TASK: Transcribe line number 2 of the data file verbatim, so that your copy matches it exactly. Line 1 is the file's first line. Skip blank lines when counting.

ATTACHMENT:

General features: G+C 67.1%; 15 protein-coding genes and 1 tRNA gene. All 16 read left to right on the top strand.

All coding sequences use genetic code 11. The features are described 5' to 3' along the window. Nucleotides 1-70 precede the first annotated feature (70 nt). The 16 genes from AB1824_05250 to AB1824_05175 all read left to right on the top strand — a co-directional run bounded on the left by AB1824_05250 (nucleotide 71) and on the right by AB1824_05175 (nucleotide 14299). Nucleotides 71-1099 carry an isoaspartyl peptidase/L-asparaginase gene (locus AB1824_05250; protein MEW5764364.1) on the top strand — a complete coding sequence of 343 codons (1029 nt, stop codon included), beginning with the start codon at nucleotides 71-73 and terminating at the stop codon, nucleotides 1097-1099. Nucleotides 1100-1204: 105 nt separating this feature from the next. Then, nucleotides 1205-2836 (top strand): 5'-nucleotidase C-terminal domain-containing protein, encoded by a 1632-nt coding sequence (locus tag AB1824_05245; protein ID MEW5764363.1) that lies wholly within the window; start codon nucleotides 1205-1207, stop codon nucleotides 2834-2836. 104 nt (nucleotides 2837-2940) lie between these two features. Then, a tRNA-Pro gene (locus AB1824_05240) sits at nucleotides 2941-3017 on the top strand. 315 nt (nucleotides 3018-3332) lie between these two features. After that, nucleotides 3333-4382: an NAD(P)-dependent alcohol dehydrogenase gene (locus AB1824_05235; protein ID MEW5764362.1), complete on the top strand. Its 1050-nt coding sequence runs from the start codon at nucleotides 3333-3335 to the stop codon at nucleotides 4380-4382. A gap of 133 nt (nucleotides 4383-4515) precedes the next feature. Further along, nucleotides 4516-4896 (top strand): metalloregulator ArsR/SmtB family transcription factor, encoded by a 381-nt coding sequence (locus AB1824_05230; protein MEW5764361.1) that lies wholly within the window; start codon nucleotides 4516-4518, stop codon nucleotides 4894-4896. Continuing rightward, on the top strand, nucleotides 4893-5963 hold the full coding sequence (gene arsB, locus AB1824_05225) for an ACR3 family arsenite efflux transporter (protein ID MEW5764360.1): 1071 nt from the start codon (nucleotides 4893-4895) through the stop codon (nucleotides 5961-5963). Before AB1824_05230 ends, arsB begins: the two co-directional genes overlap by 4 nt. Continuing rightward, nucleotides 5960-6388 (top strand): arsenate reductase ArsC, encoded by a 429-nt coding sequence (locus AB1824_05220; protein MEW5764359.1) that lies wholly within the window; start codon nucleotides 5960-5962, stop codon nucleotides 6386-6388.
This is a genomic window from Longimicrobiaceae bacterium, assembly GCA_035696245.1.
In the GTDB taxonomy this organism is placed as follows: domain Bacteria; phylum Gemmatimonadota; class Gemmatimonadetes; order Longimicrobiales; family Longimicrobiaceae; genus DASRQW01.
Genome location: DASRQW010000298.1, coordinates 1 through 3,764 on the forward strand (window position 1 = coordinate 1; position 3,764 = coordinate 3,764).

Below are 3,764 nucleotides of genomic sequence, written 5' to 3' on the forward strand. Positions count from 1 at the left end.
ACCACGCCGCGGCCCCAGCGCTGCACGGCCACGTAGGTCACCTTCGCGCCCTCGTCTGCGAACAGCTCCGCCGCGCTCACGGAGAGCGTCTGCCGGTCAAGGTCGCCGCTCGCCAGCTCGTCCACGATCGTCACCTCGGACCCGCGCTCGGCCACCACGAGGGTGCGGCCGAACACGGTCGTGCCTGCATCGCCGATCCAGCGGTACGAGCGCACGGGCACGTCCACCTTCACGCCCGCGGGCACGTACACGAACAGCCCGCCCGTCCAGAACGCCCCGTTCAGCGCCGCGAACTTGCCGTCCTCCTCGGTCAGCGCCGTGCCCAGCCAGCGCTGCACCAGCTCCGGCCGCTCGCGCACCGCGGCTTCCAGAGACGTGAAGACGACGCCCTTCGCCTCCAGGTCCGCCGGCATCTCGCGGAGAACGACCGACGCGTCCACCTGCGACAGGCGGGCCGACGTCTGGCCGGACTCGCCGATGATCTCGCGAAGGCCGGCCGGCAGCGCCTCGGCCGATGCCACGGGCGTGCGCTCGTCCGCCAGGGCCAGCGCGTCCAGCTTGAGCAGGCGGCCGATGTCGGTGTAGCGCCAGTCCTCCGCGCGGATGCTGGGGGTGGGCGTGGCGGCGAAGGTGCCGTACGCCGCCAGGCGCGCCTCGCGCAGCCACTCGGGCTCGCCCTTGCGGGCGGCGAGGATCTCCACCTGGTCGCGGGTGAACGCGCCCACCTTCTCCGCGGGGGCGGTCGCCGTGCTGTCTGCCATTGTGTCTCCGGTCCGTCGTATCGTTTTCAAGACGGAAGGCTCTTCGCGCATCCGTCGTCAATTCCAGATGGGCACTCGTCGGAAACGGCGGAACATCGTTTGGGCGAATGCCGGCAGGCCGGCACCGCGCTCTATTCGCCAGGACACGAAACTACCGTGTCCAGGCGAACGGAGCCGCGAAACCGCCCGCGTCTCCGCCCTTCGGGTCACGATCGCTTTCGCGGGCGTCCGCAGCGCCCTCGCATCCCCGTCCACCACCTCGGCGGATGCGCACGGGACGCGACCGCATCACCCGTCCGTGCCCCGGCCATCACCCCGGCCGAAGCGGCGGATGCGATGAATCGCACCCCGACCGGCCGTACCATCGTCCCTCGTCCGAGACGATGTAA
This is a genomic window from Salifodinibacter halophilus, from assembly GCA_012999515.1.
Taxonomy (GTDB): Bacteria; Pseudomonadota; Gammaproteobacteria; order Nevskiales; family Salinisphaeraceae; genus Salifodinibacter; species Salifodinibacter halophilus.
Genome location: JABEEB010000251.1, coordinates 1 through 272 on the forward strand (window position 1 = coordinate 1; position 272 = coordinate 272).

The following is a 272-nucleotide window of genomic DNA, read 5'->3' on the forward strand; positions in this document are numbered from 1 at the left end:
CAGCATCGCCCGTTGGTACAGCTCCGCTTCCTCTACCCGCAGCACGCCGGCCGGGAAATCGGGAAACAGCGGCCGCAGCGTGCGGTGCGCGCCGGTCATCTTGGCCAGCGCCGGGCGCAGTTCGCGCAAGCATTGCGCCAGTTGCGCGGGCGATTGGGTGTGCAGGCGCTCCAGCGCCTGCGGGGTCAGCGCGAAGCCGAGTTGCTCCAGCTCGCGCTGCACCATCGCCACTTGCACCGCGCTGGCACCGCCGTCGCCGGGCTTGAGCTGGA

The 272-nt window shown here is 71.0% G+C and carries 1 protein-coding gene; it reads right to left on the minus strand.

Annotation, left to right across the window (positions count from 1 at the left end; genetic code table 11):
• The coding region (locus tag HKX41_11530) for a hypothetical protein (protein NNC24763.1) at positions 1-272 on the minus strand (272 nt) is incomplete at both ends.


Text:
All coding sequences use genetic code 11. The features are described 5' to 3' along the window. Nucleotides 1-70 precede the first annotated feature (70 nt). The 16 genes from AB1824_05250 to AB1824_05175 all read left to right on the top strand — a co-directional run bounded on the left by AB1824_05250 (nucleotide 71) and on the right by AB1824_05175 (nucleotide 14299). Nucleotides 71-1099 carry an isoaspartyl peptidase/L-asparaginase gene (locus AB1824_05250; protein MEW5764364.1) on the top strand — a complete coding sequence of 343 codons (1029 nt, stop codon included), beginning with the start codon at nucleotides 71-73 and terminating at the stop codon, nucleotides 1097-1099. Nucleotides 1100-1204: 105 nt separating this feature from the next. Then, nucleotides 1205-2836 (top strand): 5'-nucleotidase C-terminal domain-containing protein, encoded by a 1632-nt coding sequence (locus tag AB1824_05245; protein ID MEW5764363.1) that lies wholly within the window; start codon nucleotides 1205-1207, stop codon nucleotides 2834-2836. 104 nt (nucleotides 2837-2940) lie between these two features. Then, a tRNA-Pro gene (locus AB1824_05240) sits at nucleotides 2941-3017 on the top strand. 315 nt (nucleotides 3018-3332) lie between these two features. After that, nucleotides 3333-4382: an NAD(P)-dependent alcohol dehydrogenase gene (locus AB1824_05235; protein ID MEW5764362.1), complete on the top strand. Its 1050-nt coding sequence runs from the start codon at nucleotides 3333-3335 to the stop codon at nucleotides 4380-4382. A gap of 133 nt (nucleotides 4383-4515) precedes the next feature. Further along, nucleotides 4516-4896 (top strand): metalloregulator ArsR/SmtB family transcription factor, encoded by a 381-nt coding sequence (locus AB1824_05230; protein MEW5764361.1) that lies wholly within the window; start codon nucleotides 4516-4518, stop codon nucleotides 4894-4896. Continuing rightward, on the top strand, nucleotides 4893-5963 hold the full coding sequence (gene arsB, locus AB1824_05225) for an ACR3 family arsenite efflux transporter (protein ID MEW5764360.1): 1071 nt from the start codon (nucleotides 4893-4895) through the stop codon (nucleotides 5961-5963). Before AB1824_05230 ends, arsB begins: the two co-directional genes overlap by 4 nt. Continuing rightward, nucleotides 5960-6388 (top strand): arsenate reductase ArsC, encoded by a 429-nt coding sequence (locus AB1824_05220; protein MEW5764359.1) that lies wholly within the window; start codon nucleotides 5960-5962, stop codon nucleotides 6386-6388.